Hunting for the Answer

Saturday, July 25, 2009 Saturday, July 25, 2009

Over the past few months I’ve been conducting a business experiment. It has to do with those ever-spreading grid-wide hunts.

You probably know all about them, but if you don’t, they’re simply very lengthy treasure hunts, made a whole lot easier by extensive use of teleportation and landmarks. You start at the first landmark, and by finding the potentially impossible-to-find hidden item, you get the clue (and a free gift) to proceed to the next hunt location. It continues through a long string of locations, sometimes numbering hundreds of stops.

Those stops are, of course, SL stores. Participating in a hunt as a vendor takes some effort; it’s more than just dropping a goofy-looking sombrero in an obscure corner of your carefully designed shop.

There are usually a lot of things for shop owners to do during the hunt. Typically torrents of group notices flow by, usually to rearrange the order of the hunt due to dropouts or ejections. Policy matters evolve or dramatic incidents occur. Hunters themselves sometimes require assistance when they get lost or give up. And you have to create a truly unique and interesting gift to attract people back to your store.

So why would a shop owner would bother to take on this extra work?

The theory is that the flow of hunters will result in increased sales: while they’re frantically searching through your shop looking for that pink-ribboned halibut, they’re certain to be amazed by the top quality of your for-sale items and snap up a blingy purseful.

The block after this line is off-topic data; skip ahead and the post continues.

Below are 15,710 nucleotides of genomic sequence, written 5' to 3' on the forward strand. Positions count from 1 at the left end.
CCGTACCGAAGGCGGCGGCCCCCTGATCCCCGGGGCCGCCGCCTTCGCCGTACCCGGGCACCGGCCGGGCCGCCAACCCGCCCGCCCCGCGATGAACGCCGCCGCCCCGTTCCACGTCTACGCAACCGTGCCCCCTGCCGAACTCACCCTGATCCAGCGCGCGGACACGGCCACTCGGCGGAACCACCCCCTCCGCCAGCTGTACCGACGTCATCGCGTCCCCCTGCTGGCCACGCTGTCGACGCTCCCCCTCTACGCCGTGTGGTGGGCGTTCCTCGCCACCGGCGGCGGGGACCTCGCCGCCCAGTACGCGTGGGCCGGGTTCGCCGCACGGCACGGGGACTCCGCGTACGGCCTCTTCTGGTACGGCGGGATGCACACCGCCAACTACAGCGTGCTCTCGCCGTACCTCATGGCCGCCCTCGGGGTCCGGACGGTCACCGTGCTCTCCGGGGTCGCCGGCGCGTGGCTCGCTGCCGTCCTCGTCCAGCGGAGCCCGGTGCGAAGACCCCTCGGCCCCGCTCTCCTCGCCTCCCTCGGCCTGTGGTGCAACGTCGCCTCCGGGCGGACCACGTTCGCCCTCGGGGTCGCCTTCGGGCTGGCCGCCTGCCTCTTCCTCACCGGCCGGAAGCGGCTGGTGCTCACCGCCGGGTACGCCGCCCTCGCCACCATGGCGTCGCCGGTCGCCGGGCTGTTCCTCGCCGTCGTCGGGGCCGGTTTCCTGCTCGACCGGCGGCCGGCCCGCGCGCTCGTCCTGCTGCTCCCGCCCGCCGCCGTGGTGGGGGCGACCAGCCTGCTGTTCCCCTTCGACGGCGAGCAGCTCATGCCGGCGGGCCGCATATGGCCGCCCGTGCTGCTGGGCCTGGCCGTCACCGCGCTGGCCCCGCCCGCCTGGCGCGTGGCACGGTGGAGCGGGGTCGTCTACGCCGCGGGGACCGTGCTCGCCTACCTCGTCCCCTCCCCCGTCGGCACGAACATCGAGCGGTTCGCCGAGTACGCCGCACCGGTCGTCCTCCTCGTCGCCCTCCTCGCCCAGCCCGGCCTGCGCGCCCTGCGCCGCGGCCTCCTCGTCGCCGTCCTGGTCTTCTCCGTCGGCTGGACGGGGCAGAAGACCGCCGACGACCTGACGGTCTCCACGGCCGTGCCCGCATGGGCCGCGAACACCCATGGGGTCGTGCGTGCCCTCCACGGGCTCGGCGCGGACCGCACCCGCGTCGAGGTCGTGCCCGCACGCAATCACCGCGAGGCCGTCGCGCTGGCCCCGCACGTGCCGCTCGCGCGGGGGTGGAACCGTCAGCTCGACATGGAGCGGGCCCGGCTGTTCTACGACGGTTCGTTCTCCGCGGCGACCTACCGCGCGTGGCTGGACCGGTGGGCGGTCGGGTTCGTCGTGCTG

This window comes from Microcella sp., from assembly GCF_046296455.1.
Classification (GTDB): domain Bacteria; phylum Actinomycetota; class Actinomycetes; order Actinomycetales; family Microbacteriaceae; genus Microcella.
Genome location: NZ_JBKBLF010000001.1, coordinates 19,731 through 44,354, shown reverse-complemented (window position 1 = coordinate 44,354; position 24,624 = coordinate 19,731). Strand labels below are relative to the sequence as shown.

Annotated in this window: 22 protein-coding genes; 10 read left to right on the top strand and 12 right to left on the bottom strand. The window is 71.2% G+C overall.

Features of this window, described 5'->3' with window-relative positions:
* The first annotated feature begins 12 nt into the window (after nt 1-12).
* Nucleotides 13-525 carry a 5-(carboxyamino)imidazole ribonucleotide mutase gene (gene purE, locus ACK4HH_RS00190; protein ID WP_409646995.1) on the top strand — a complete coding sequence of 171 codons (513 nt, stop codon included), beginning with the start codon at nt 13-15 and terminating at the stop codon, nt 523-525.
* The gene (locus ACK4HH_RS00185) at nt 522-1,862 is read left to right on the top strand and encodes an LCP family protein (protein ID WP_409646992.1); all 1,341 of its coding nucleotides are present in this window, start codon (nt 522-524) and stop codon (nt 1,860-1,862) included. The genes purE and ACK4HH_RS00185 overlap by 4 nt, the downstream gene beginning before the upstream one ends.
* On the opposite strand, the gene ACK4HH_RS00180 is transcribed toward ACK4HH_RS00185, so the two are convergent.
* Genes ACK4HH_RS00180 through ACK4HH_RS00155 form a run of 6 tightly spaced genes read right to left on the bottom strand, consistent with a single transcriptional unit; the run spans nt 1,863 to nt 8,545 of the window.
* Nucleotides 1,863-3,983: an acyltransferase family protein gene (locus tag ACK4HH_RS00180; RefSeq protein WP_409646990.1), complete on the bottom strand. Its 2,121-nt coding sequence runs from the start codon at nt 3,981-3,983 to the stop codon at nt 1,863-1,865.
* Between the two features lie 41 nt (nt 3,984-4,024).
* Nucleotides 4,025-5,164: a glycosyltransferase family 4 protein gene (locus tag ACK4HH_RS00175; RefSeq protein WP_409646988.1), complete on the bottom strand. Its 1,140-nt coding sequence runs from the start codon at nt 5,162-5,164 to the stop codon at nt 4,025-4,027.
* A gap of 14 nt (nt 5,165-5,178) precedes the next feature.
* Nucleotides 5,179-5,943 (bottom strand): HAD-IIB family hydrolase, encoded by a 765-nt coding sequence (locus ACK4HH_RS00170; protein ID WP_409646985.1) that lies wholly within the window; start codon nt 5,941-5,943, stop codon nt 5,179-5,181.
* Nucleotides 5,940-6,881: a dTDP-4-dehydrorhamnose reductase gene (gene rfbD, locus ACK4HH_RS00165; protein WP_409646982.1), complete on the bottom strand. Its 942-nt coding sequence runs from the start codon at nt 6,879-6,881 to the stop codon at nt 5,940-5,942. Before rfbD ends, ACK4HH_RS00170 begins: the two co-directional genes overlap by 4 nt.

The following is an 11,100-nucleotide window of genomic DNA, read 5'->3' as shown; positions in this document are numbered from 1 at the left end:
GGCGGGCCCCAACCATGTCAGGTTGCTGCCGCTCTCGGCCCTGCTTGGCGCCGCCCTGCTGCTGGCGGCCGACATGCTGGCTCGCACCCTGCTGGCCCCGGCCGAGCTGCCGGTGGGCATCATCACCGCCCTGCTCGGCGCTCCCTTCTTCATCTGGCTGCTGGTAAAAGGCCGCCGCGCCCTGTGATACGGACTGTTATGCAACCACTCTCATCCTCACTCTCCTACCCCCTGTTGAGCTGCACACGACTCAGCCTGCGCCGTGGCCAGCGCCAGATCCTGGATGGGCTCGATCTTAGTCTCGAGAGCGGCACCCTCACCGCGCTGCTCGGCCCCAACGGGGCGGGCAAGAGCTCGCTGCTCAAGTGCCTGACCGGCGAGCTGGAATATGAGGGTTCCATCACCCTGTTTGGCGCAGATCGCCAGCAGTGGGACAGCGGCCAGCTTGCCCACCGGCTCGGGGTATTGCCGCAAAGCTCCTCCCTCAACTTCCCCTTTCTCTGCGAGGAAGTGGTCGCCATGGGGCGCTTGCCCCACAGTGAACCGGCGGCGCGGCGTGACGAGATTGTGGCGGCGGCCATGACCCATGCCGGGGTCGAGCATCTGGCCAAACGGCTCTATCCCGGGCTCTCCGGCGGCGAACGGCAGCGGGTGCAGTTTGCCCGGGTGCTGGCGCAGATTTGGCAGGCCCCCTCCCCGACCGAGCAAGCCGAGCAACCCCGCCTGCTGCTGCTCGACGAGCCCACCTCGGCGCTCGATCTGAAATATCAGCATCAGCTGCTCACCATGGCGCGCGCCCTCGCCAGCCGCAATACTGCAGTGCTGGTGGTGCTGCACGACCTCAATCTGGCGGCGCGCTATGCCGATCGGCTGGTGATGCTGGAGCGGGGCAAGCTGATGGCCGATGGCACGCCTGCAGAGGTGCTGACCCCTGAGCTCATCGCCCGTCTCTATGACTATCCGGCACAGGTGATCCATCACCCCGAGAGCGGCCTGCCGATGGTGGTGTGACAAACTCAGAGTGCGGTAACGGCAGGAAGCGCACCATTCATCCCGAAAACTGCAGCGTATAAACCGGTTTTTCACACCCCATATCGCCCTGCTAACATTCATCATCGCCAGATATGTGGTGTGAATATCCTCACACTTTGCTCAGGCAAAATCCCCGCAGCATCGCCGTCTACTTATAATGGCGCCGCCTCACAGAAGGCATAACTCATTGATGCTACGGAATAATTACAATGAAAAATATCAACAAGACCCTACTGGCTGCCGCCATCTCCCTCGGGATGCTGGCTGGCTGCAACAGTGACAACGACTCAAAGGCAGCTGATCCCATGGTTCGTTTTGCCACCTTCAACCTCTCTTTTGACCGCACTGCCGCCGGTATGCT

But is this true?

I had to know. I entered a series of hunts over the past several months. Today I examined the stats from such three hunts, including one of the biggest: the May-June SL Discovery hunt, which involved over 500 SL stores across the grid. I also examined statistics for the OMG and FITS hunts.

Aside: 500+ stores is a tremendous number, and traversing the entire chain would be an unbelievably momentous feat. Even more astounding would be the effort required to sort through 500+ gift items, which I suspect almost no one actually does.

The analysis is straightforward: using the SL transaction log, capture the names of all unique avatars who purchased the SL Discovery hunt item. These individuals were clearly in my store, at least briefly. Then compare these names to the names of those who purchased any other items during the same period.

This should catch any hunters who happened to purchase something while hunting, or even those who returned afterward to shop. There is a possibility that someone may have purchased something before they were hunting, but as you’ll see, that’s highly unlikely.

And here’s the results for the May-June 2009 SL Discovery hunt:
  • 2854 unique hunters visited
  • 38 hunters purchased at least one item

In other words, only 1.3% of the hunters actually purchased something. I must say the traffic was fairly large, but even so the amount of sales was tiny compared to the traffic.